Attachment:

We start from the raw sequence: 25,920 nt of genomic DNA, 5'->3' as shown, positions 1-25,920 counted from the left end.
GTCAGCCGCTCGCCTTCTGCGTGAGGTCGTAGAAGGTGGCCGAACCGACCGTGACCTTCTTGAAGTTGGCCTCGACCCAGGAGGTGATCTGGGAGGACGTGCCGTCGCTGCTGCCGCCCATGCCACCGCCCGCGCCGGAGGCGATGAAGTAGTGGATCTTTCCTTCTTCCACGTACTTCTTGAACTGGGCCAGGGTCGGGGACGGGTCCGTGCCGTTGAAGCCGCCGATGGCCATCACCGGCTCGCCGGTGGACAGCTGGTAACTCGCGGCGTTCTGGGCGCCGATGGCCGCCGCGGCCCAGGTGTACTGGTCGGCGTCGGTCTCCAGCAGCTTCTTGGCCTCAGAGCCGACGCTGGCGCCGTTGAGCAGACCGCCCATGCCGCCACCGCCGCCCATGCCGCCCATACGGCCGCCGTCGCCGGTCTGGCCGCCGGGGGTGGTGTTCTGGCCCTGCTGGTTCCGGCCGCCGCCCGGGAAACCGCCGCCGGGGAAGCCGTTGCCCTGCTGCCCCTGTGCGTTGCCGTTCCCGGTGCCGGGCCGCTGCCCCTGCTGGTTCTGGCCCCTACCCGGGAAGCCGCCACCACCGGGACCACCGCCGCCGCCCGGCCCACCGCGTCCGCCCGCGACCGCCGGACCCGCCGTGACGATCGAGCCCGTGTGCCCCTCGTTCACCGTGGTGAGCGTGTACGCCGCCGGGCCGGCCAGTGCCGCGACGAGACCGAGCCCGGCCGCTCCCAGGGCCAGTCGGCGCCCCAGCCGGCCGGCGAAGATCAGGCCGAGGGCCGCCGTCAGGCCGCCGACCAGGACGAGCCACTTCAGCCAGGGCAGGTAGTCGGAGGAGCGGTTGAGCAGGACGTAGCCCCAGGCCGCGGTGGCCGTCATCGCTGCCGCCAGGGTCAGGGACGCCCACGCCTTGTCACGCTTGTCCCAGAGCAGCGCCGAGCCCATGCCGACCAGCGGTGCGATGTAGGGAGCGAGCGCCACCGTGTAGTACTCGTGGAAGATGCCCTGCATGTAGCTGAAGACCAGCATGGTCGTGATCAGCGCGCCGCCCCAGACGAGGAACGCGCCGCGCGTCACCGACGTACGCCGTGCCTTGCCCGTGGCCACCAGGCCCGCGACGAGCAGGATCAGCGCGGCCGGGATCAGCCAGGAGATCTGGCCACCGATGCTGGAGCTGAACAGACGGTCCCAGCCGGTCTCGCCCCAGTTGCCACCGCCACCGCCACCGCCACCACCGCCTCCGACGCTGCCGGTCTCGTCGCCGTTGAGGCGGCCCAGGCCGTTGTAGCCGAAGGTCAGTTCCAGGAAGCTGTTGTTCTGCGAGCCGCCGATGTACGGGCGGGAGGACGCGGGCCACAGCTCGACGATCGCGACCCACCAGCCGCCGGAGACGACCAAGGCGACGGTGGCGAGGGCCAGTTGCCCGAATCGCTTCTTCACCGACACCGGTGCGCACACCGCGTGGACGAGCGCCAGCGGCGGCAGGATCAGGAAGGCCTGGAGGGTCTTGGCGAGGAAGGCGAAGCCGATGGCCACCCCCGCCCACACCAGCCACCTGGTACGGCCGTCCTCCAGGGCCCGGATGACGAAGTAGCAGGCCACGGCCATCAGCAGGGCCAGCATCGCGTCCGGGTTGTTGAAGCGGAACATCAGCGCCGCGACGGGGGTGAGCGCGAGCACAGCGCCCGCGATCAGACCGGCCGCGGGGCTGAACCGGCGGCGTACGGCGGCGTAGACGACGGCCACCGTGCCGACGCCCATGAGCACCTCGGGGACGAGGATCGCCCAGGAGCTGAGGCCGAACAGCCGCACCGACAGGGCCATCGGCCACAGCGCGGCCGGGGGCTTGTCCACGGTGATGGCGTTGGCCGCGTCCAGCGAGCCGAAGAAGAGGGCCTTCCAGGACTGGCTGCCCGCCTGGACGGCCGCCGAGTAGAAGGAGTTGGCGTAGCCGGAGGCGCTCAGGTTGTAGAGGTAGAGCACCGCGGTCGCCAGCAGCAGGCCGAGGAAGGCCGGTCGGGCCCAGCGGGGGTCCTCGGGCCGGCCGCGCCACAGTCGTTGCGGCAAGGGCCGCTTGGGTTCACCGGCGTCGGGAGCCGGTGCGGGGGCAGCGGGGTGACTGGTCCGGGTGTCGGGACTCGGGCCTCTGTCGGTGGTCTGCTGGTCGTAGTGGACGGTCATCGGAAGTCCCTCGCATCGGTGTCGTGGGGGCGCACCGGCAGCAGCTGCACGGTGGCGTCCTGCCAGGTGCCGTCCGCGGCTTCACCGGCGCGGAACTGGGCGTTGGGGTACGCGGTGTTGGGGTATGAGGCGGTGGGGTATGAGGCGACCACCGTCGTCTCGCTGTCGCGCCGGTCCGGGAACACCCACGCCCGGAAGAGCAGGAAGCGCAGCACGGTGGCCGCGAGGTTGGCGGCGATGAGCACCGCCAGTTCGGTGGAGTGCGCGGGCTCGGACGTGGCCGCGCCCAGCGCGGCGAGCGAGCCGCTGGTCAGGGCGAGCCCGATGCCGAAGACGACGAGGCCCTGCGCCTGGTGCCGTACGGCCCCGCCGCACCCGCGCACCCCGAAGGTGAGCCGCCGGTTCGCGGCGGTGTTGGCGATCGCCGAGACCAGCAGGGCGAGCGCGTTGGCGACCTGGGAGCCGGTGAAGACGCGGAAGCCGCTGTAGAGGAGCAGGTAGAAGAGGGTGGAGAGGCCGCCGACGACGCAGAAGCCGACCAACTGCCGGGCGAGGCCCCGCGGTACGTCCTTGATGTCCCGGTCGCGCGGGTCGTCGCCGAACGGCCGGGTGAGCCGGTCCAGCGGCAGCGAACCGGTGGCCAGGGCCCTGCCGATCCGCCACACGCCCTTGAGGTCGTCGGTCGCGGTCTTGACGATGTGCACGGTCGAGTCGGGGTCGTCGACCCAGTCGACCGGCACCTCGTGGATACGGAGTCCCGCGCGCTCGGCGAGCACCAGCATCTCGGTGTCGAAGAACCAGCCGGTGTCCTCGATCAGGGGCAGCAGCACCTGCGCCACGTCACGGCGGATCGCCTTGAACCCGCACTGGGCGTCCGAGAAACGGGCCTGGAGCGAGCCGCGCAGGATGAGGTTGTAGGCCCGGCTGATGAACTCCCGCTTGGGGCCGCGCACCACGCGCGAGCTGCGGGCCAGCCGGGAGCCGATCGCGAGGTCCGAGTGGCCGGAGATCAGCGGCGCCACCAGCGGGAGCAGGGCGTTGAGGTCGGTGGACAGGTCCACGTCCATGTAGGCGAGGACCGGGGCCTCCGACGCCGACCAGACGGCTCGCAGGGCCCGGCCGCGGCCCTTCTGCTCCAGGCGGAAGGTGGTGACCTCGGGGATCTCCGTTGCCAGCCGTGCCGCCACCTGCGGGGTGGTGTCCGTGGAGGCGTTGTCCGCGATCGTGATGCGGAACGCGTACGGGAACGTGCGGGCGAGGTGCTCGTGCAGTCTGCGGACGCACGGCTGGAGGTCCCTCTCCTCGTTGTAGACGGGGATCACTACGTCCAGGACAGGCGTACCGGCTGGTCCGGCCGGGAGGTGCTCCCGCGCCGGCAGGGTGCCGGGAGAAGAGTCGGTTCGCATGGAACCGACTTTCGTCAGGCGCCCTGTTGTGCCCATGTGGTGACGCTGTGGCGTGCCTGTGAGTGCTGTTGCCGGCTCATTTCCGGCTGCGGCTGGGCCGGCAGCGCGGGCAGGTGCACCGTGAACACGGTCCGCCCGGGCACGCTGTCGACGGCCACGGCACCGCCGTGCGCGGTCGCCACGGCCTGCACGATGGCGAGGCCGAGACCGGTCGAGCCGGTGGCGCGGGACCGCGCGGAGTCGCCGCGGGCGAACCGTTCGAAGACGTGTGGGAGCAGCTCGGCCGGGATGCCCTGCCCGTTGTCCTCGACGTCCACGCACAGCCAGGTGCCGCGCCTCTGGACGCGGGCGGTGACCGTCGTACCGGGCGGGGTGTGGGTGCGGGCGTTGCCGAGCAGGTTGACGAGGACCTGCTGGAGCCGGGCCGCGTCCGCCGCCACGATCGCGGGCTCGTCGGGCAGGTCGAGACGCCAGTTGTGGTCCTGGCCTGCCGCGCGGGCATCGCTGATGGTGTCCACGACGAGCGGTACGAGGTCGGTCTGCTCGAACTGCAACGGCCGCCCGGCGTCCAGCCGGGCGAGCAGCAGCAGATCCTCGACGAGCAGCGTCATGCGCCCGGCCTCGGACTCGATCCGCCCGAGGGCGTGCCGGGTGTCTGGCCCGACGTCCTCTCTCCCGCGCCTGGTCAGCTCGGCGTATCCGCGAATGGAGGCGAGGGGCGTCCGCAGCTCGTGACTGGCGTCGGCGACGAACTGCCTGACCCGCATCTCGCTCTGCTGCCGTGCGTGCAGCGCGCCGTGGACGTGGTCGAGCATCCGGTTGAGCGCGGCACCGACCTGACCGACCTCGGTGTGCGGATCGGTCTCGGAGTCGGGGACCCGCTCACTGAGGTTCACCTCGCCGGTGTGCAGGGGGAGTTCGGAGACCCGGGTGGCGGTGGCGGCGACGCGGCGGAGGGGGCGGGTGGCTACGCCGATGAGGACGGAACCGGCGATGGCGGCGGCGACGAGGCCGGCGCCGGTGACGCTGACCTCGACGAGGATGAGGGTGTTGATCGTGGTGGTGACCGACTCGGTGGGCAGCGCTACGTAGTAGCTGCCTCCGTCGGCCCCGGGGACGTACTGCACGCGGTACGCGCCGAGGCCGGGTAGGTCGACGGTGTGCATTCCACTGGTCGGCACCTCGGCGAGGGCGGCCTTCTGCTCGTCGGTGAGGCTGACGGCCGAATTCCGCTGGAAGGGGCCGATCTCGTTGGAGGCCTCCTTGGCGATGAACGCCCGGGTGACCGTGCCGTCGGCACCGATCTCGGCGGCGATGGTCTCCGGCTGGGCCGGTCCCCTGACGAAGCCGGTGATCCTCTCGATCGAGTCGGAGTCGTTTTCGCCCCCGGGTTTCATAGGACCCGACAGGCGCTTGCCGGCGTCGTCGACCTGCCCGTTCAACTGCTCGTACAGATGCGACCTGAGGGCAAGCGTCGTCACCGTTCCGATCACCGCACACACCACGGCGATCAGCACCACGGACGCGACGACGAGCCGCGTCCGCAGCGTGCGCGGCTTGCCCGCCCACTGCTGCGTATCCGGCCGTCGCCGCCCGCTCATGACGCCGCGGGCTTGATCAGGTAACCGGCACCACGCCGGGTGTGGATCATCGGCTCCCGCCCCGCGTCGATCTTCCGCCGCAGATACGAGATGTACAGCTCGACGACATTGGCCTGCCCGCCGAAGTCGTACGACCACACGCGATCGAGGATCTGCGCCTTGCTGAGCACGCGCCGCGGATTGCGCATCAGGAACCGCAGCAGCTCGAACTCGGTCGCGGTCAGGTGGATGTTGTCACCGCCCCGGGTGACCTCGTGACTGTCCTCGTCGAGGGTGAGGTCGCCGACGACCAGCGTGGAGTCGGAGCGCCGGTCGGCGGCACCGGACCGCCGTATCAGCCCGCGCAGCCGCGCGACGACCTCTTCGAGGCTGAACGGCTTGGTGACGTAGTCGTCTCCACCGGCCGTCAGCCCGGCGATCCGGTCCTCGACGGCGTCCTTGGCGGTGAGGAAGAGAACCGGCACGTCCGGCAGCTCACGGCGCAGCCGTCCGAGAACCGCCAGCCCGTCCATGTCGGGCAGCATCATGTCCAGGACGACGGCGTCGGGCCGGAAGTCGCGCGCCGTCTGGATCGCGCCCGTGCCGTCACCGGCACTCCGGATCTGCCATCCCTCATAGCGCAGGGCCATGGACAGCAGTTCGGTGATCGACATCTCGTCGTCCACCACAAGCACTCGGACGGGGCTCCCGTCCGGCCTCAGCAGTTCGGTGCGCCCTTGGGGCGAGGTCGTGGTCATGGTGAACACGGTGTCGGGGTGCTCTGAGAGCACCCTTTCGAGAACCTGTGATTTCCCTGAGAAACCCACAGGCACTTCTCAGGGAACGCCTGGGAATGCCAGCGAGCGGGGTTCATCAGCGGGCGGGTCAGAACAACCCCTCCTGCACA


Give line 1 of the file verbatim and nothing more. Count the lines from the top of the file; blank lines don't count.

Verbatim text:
We start from the raw sequence: 25,920 nt of genomic DNA, 5'->3' as shown, positions 1-25,920 counted from the left end.